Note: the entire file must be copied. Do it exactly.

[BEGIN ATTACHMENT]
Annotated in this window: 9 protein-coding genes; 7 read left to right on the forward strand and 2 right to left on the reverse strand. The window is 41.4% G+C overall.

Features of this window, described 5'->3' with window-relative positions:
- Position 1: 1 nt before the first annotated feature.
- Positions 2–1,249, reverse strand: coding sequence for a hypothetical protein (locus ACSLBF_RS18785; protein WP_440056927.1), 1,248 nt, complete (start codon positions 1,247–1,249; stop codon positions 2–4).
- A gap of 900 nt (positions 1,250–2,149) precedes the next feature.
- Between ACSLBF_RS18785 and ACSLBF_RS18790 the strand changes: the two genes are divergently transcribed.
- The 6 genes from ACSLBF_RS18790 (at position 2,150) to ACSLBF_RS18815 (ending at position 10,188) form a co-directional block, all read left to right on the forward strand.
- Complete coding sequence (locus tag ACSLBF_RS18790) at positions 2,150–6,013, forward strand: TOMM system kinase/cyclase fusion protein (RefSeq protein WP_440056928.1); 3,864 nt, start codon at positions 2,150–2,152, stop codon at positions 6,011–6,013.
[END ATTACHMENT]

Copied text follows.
Annotated in this window: 9 protein-coding genes; 7 read left to right on the forward strand and 2 right to left on the reverse strand. The window is 41.4% G+C overall.

Features of this window, described 5'->3' with window-relative positions:
- Position 1: 1 nt before the first annotated feature.
- Positions 2–1,249, reverse strand: coding sequence for a hypothetical protein (locus ACSLBF_RS18785; protein WP_440056927.1), 1,248 nt, complete (start codon positions 1,247–1,249; stop codon positions 2–4).
- A gap of 900 nt (positions 1,250–2,149) precedes the next feature.
- Between ACSLBF_RS18785 and ACSLBF_RS18790 the strand changes: the two genes are divergently transcribed.
- The 6 genes from ACSLBF_RS18790 (at position 2,150) to ACSLBF_RS18815 (ending at position 10,188) form a co-directional block, all read left to right on the forward strand.
- Complete coding sequence (locus tag ACSLBF_RS18790) at positions 2,150–6,013, forward strand: TOMM system kinase/cyclase fusion protein (RefSeq protein WP_440056928.1); 3,864 nt, start codon at positions 2,150–2,152, stop codon at positions 6,011–6,013.